Blu Tuesday is a weekly column where we review the newest Blu-ray and 4K releases, along with a brief rundown of the included bonus material, to determine whether they’re worth buying, renting or skipping.
Pick of the Week: “Jackass Forever”
Following the release of 2010’s “Jackass 3D,” it seemed like the franchise had officially run its course on the big screen, especially after the untimely death of co-star Ryan Dunn. Fortunately, the Jackass crew have made their triumphant return with “Jackass Forever” at a time when everyone could use a little extra laughter in their lives, and they haven’t missed a beat in the decade since they’ve been gone. Though the fourth installment is just as hit-and-miss as the previous films, there are enough crazy stunts and silly hijinks to keep you entertained, with the aging group of daredevils/pranksters (led by Johnny Knoxville and Steve-O) still willing to put their bodies on the line despite the fact that they’re not young men anymore. The injection of some fresh talent helps to keep the stupidity flowing, but “Jackass Forever” succeeds largely because of the camaraderie among its original members.
Extras include nearly 40 minutes of never-before-seen footage. FINAL VERDICT: RENT
Also Out This Week:
“Cyrano” — There have been countless screen adaptations of Edmond Rostand’s classic play “Cyrano de Bergerac” throughout the years, so it was going to take something really special for anyone to give a damn about yet another rendition. Director Joe Wright’s musical reimagining certainly gives it a good go, but while it succeeds in differentiating itself from the previous adaptations, it’s a little too uneven to truly make a mark. The original songs by Aaron and Bryce Dessner (of the rock band The National) are good but not particularly memorable, while some of the musical sequences don’t quite connect emotionally. It doesn’t help that Peter Dinklage isn’t the strongest singer, though he more than makes up for it with an excellent lead performance that’s every bit as witty and soulful as we’ve come to expect from the actor. Though “Cyrano” ultimately falls short (no pun intended) in the end, it’s still a more than adequate movie musical that will likely get better with age. Extras include a behind-the-scenes look at making the film. FINAL VERDICT: RENT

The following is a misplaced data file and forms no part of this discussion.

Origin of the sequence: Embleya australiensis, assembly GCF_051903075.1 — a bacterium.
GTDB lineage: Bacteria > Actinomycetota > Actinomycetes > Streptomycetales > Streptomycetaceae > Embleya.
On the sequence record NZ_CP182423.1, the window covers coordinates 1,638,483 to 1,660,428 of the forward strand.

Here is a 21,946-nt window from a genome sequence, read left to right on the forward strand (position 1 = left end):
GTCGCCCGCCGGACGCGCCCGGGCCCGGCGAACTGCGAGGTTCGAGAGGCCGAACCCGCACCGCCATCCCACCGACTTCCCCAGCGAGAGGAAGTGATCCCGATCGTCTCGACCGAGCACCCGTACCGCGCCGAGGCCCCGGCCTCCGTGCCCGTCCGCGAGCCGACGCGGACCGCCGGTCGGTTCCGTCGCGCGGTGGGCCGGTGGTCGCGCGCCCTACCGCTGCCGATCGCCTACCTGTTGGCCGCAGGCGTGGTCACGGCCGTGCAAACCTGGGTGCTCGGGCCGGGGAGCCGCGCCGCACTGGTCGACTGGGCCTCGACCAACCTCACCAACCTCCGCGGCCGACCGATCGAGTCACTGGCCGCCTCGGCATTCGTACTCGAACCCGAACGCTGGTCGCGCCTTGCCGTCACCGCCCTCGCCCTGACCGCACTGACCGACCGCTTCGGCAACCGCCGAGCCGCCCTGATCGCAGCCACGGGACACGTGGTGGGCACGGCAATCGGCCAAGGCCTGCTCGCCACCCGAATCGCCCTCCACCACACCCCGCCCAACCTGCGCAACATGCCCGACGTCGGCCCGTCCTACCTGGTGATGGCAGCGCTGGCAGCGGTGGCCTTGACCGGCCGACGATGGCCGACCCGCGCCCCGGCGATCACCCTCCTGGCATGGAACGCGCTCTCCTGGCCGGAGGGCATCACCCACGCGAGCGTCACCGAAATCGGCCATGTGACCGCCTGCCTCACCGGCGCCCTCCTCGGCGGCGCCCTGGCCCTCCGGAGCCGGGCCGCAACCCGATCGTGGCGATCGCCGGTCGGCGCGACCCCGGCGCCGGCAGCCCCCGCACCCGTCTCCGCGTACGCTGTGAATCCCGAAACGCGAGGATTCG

“The Humans” — Based on the Tony Award-winning play by Stephen Karam, who also wrote and directed the film adaptation, “The Humans” is a disappointingly bland existential drama about a family that has gathered in a rundown Manhattan apartment to celebrate Thanksgiving. Though it boasts a great cast that includes Richard Jenkins, Steven Yuen and Beanie Feldstein, the movie doesn’t do or say anything interesting. It’s just one dull conversation after the next wherein miserable people complain about their miserable lives while being miserable to one another. As a result, you don’t really care about any of them, which turns it into a bit of a chore to sit through. It’s never fun to watch actors you enjoy stuck in a joyless movie, but that’s basically “The Humans” in a nutshell. Extras include an audio commentary by Karam, a making-of featurette and outtakes. FINAL VERDICT: SKIP
“Heavy Metal” — “Heavy Metal” is one of those cult classics that I’ve often heard about but never actually seen until now, although the Frank Frazetta-inspired VHS box art on display at my local Blockbuster certainly tempted me on more than one occasion as a teen. It’s just a shame that the movie itself fails to live up to that badass image of a sexy warrior woman riding atop some sort of prehistoric lizard bird. Based on the science fiction and fantasy comics magazine that first gained popularity in the late ‘70s and early ‘80s, “Heavy Metal” features a collection of loosely connected stories that, for the most part, aren’t very engaging. The animation is crude and ugly, while the content, although adult in nature, is incredibly juvenile in execution. The whole thing feels like it was made by a bunch of horny 12-year-olds who spent too much time playing “Dungeons and Dragons” and drooling over their dads’ hidden Playboy collections, and while the film no doubt has its fans, its appeal is limited to be sure. Extras include an all-new retrospective on the movie, the original feature-length rough cut with optional commentary by film historian Carl Macek, a making-of documentary and more. FINAL VERDICT: SKIP
“The King’s Daughter” — Sean McNamara has directed his share of low-rent garbage, including three direct-to-video “Baby Geniuses” sequels and several Hallmark Channel holiday movies, so it’s hardly a surprise that his latest film is equally as terrible. Originally scheduled for release back in 2015, “The King’s Daughter” has spent the past seven years collecting dust on the shelf, and for very good reason. Everything about this movie is an absolute mess, from the awful script to the choppy editing to the less-than-impressive effects. The only thing worse than the film itself is the depressing realization that it will likely go down as one of William Hurt’s final screen roles. Extras include cast interviews and some deleted scenes. FINAL VERDICT: SKIP
Disclosure: Bullz-Eye was provided a copy of the above titles for review purposes.